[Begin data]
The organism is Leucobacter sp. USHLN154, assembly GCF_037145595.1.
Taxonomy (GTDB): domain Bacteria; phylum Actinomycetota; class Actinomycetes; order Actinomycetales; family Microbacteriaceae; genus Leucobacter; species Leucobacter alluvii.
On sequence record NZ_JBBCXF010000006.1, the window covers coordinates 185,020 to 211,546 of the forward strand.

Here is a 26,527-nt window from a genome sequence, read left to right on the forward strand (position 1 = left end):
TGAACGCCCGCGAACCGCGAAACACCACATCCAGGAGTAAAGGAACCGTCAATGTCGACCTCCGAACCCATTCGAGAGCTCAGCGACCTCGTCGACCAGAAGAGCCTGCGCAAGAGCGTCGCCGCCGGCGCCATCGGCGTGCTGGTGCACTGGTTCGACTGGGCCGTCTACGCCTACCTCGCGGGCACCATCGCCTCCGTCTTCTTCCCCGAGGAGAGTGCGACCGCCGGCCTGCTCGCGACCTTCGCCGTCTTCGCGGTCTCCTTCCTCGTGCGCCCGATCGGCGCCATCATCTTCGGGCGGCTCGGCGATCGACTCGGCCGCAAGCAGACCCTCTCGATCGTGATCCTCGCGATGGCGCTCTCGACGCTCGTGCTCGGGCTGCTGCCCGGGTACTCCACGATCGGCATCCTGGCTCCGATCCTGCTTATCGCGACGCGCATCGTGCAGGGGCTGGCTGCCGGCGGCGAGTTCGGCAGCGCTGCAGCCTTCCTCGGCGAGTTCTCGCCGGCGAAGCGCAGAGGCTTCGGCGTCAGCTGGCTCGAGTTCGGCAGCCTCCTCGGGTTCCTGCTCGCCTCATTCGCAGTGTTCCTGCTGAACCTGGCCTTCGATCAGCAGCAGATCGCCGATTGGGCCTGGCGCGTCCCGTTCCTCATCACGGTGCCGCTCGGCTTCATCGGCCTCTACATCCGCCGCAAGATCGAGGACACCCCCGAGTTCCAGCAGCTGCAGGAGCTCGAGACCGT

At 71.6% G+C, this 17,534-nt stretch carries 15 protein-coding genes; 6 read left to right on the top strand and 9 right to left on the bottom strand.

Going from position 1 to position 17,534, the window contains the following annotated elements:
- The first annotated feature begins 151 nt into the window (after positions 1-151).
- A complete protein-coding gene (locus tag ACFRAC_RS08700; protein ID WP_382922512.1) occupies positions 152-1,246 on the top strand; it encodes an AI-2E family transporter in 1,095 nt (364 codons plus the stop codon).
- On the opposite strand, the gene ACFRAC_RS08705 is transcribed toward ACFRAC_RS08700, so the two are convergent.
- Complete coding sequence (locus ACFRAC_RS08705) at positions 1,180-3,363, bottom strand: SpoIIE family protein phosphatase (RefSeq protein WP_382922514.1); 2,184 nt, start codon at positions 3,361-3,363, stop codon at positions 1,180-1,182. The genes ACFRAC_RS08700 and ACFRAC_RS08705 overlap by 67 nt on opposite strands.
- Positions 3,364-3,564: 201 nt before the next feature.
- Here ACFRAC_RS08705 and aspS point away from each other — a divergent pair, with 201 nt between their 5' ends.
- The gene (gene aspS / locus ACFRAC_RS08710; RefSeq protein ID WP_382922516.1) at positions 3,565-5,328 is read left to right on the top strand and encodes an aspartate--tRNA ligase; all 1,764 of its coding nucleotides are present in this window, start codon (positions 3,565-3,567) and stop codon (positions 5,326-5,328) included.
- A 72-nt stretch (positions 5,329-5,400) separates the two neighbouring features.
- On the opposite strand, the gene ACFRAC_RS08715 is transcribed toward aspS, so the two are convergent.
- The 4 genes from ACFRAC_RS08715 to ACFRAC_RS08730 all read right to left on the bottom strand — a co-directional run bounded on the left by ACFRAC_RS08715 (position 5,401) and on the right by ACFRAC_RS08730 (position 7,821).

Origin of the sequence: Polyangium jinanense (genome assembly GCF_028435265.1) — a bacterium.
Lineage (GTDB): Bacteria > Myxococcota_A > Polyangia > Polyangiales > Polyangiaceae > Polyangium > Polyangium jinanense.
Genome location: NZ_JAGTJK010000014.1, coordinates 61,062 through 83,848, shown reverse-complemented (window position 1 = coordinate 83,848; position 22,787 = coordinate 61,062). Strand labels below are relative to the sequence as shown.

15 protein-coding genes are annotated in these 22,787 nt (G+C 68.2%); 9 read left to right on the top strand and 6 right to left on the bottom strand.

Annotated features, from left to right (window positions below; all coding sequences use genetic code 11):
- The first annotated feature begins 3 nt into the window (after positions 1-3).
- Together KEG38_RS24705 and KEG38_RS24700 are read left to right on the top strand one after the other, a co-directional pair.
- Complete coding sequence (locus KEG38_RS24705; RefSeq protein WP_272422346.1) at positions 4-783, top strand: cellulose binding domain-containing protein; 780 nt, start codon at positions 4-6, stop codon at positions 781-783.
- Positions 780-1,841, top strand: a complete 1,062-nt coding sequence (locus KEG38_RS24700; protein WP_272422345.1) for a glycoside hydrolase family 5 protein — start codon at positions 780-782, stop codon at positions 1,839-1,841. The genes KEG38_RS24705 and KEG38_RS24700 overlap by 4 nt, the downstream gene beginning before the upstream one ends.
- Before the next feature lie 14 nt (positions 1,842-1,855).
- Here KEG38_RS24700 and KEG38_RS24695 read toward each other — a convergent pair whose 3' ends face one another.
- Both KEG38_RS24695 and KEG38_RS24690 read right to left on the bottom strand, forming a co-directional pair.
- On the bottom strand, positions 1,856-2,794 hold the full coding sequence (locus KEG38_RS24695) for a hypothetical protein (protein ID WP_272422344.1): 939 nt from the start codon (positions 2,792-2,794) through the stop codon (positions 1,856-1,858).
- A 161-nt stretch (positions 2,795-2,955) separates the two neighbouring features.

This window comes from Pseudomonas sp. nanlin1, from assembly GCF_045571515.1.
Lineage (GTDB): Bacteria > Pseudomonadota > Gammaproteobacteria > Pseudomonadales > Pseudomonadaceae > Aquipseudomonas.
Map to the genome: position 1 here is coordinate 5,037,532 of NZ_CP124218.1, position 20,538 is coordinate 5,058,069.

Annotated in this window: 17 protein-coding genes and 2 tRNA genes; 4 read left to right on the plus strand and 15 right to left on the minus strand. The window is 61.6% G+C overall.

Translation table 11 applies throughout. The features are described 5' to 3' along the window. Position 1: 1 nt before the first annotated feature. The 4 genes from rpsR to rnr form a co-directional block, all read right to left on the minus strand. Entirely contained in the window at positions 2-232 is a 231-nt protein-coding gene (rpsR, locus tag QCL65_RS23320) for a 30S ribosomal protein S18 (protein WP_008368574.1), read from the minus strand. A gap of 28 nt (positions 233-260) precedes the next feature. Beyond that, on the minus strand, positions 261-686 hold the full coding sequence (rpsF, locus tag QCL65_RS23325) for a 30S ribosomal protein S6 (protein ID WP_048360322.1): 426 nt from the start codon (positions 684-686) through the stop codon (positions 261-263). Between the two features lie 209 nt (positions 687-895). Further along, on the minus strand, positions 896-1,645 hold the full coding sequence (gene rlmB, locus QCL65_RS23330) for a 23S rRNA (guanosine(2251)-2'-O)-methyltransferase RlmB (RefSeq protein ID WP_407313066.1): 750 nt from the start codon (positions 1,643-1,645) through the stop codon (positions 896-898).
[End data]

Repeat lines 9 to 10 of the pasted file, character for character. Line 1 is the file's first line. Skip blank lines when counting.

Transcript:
- A complete protein-coding gene (locus tag ACFRAC_RS08700; protein ID WP_382922512.1) occupies positions 152-1,246 on the top strand; it encodes an AI-2E family transporter in 1,095 nt (364 codons plus the stop codon).
- On the opposite strand, the gene ACFRAC_RS08705 is transcribed toward ACFRAC_RS08700, so the two are convergent.